Verses from Surah al-Kahf (50-64)
 Behold, when We said to the angels, ‘Prostrate yourselves to Adam.’ They prostrated themselves save Iblis. He was of the Jinn75 and transgressed his Lord’s command. Do you then take him and his progeny as allies other than Me, while they are enemy to you?76 Evil is the exchange for the wrongdoers.
75. There have been many theories about Iblis, his nature and origin, and they are at variance with each other since none of them is supported by a hadith (Au.). The most we have is a hadith of Muslim which puts it most clearly. ‘A’isha reports that the Prophet (saws) said, “Angels were created from Nur, Iblis from smokeless fire, and Adam from that which has been described to you (i.e., dust).” Iblis used to live with the angels, resembling them greatly in devotion, until he began to be counted as one of them and hence included in the command addressed to them to prostrate themselves to Adam. A few of the scholars have thought that actually he belonged to one of the families of the angels known as the Jinn. Yet others have thought he was of the angels and a treasurer for the Jinn and so came to be known as one of them. Hasan al-Busri on the other hand vehemently maintained that Iblis was never an angel, not even for a moment. According to him he was the originator of the Jinn as Adam was of mankind (Ibn Jarir, Qurtubi, Ibn Kathir and others).
There is also difference in opinion over the question whether Satan’s offspring have been sired by him. Sha`bi said, “A man asked me if Iblis has a wife? I replied, ‘That is a marriage that I did not attend.’ But then I remembered this verse, ‘Do you take him and his offspring ..?’ and realized that without a wife he couldn’t have had offspring, and so I said, ‘Yes, he does have a wife.” Some others have said that Satans are his offspring and assistants. And a third opinion is that he is self-reproducing (i.e., without a spouse), and lays eggs. This last opinion draws its strength from a hadith in the Musnad of Al-Barqani, which recorded the Prophet as having said,
عَنْ سَلْمَانَ، قَالَ: قَالَ رَسُولُ اللَّهِ صَلَّى اللَّهُ عَلَيْهِ وَسَلَّمَ:”لا تَكُنْ أَوَّلَ مَنْ يَدْخُلُ السُّوقَ، وَلا آخِرَ مَنْ يَخْرُجُ مِنْهَا، فَفِيهَا بَاضَ الشَّيْطَانُ وفَرَّخَ”
Salman reported the Prophet: “Do not be the first to enter into the market, nor be the last to leave it, for, Satan laid his eggs there, and it is there that the eggs were hatched” (Qurtubi).
The above hadith could better be translated perhaps as: “..For, Satan lays his eggs there, and it is there that his eggs are hatched” (Au.).
The strength of the above hadith could not be established (Au.).
However, there is a hadith in Muslim and others close to the above:
عَنْ سَلْمَانَ قَالَ لاَ تَكُونَنَّ إِنِ اسْتَطَعْتَ أَوَّلَ مَنْ يَدْخُلُ السُّوقَ وَلاَ آخِرَ مَنْ يَخْرُجُ مِنْهَا فَإِنَّهَا مَعْرَكَةُ الشَّيْطَانِ وَبِهَا يَنْصِبُ رَايَتَهُ
Salman said: “Do not be, if you can do it, the first to enter the market nor the last to leave it, for it is Satan’s battle and it is there that he pitches his flag.”
Here it is quoted as Salman’s own words, but in other collections, such as that of Bazzar, he quotes the Prophet (Au.).
See also Al-Baqarah, note 5 of this work for further details.
76. If it is asked, why have Satans remained enemies to mankind after that original incident that took place so long back in time? One answer would be: take the example of Jews whose hatred of Muslims is proverbial. They may point out the defeats they suffered at Muslim hands early in the history of Islam as the cause. But, why has the enmity lasted so long? Further, for centuries when the Christian world persecuted them, they found good hosts in Muslims in Syria, Spain, Turkey, Yemen, Iraq, and North Africa. In fact, the golden period of their entire history, since the time of Moses is counted as those under Muslim rule in Spain and then later in Turkey. Thus if we can account for their unremitting one thousand five hundred year old hatred, we can account for Satan’s hatred of mankind (Au.).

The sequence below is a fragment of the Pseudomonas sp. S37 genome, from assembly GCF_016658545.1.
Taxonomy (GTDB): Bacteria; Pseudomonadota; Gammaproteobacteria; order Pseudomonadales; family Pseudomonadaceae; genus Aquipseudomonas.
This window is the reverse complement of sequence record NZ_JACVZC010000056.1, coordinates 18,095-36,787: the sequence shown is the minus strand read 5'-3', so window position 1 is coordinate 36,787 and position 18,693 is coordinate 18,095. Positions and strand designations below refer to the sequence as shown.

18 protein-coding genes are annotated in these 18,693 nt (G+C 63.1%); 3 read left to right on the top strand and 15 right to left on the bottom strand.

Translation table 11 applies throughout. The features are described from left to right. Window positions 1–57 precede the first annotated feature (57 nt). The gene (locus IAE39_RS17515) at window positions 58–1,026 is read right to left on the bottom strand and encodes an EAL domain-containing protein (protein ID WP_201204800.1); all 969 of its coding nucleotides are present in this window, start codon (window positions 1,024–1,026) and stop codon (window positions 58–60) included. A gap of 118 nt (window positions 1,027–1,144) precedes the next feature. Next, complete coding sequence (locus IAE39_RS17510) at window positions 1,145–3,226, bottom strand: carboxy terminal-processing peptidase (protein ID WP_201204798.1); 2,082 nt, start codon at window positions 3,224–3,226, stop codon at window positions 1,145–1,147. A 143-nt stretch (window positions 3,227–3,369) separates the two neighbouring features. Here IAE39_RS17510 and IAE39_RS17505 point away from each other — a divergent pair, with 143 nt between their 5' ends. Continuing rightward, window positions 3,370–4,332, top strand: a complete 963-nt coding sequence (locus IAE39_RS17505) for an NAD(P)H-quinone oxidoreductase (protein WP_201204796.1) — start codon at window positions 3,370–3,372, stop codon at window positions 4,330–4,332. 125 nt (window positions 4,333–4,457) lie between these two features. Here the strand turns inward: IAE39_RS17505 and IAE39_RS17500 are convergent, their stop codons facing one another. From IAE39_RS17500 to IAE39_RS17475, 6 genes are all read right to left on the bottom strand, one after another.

I did not call them to witness the creation of the heavens and the earth nor their own creation. It was not for Me to take the misguiding ones as assistants.
 The day He will say, ‘Call on those you alleged as My partners.’ They will call on them, but they will not respond to them, for We would have placed a (valley of) destruction between them.77
77. “Mawbiqa” has been variously interpreted as gulf, perdition, a valley, etc., but of course pointing to the same reality. Asad adds: “.. an allusion to the wide gulf of unreality that separates those sinners from the blasphemous figments of their imagination or, more probably, the gulf that separates them from the saintly persons whom they were wont to worship despite the fact that the latter had never made any claim to divine status.”
 The criminals will see the Fire and will be fearful that they are about to fall into it.78 They will find no escape from it.
78. A hadith in Ahmed says the unbelievers will see Hell-fire on the Day of Judgment from a distance of forty years (Ibn Kathir and others). Hakim has declared the report Sahih (Alusi).
 In this Qur’an We have propounded for the people every kind of similitude, but man is ever contentious in most things.79
79. “Man is ever contentious in most things,” Qurtubi and Ibn Kathir illustrate this rhetorical remark with an incident involving `Ali b. abi Talib and recorded in Muslim. He himself reports that once the Prophet came to visit him and Fatimah at night. When let in he asked, “Will you two not Pray in this night (i.e., tahajjud)?” `Ali replied, “Messenger of Allah. Our souls are in Allah’s power. If He wills, He will wake us up.” Obviously, the Prophet was taken aback by the answer. He retreated without a word. `Ali says, “I heard him slap his thigh as he walked back, saying, ‘Man is ever contentious in most things.’”